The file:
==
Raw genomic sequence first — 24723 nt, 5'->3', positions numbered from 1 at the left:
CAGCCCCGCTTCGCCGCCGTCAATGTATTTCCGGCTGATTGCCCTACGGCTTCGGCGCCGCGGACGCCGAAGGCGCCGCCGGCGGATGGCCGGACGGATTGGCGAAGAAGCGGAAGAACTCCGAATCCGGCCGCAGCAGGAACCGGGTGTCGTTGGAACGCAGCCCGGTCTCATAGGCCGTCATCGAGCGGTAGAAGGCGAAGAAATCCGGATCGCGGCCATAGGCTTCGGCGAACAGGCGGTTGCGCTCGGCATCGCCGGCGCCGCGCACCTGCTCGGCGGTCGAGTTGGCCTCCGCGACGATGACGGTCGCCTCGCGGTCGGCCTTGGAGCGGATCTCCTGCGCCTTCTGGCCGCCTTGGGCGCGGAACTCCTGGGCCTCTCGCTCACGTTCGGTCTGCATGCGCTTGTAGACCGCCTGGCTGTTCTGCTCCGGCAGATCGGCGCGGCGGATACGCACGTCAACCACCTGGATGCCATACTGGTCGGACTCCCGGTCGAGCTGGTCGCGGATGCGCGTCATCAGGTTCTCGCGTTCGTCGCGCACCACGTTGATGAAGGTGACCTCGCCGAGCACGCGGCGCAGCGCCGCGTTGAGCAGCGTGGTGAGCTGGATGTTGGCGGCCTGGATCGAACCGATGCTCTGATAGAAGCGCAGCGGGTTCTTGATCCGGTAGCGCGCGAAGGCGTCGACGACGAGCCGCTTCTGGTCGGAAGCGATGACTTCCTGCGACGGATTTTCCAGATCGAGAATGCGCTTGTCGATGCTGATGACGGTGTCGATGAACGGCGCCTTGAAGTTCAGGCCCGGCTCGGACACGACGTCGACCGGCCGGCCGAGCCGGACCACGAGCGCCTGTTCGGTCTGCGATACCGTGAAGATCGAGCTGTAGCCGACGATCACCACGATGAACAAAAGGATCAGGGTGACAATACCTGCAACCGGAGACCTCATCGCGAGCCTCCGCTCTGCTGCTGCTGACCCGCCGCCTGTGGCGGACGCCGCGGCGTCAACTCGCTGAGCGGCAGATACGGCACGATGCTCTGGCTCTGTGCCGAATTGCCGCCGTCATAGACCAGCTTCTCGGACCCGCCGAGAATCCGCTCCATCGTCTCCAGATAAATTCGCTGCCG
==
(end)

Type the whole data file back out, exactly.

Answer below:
Raw genomic sequence first — 24723 nt, 5'->3', positions numbered from 1 at the left:
CAGCCCCGCTTCGCCGCCGTCAATGTATTTCCGGCTGATTGCCCTACGGCTTCGGCGCCGCGGACGCCGAAGGCGCCGCCGGCGGATGGCCGGACGGATTGGCGAAGAAGCGGAAGAACTCCGAATCCGGCCGCAGCAGGAACCGGGTGTCGTTGGAACGCAGCCCGGTCTCATAGGCCGTCATCGAGCGGTAGAAGGCGAAGAAATCCGGATCGCGGCCATAGGCTTCGGCGAACAGGCGGTTGCGCTCGGCATCGCCGGCGCCGCGCACCTGCTCGGCGGTCGAGTTGGCCTCCGCGACGATGACGGTCGCCTCGCGGTCGGCCTTGGAGCGGATCTCCTGCGCCTTCTGGCCGCCTTGGGCGCGGAACTCCTGGGCCTCTCGCTCACGTTCGGTCTGCATGCGCTTGTAGACCGCCTGGCTGTTCTGCTCCGGCAGATCGGCGCGGCGGATACGCACGTCAACCACCTGGATGCCATACTGGTCGGACTCCCGGTCGAGCTGGTCGCGGATGCGCGTCATCAGGTTCTCGCGTTCGTCGCGCACCACGTTGATGAAGGTGACCTCGCCGAGCACGCGGCGCAGCGCCGCGTTGAGCAGCGTGGTGAGCTGGATGTTGGCGGCCTGGATCGAACCGATGCTCTGATAGAAGCGCAGCGGGTTCTTGATCCGGTAGCGCGCGAAGGCGTCGACGACGAGCCGCTTCTGGTCGGAAGCGATGACTTCCTGCGACGGATTTTCCAGATCGAGAATGCGCTTGTCGATGCTGATGACGGTGTCGATGAACGGCGCCTTGAAGTTCAGGCCCGGCTCGGACACGACGTCGACCGGCCGGCCGAGCCGGACCACGAGCGCCTGTTCGGTCTGCGATACCGTGAAGATCGAGCTGTAGCCGACGATCACCACGATGAACAAAAGGATCAGGGTGACAATACCTGCAACCGGAGACCTCATCGCGAGCCTCCGCTCTGCTGCTGCTGACCCGCCGCCTGTGGCGGACGCCGCGGCGTCAACTCGCTGAGCGGCAGATACGGCACGATGCTCTGGCTCTGTGCCGAATTGCCGCCGTCATAGACCAGCTTCTCGGACCCGCCGAGAATCCGCTCCATCGTCTCCAGATAAATTCGCTGCCG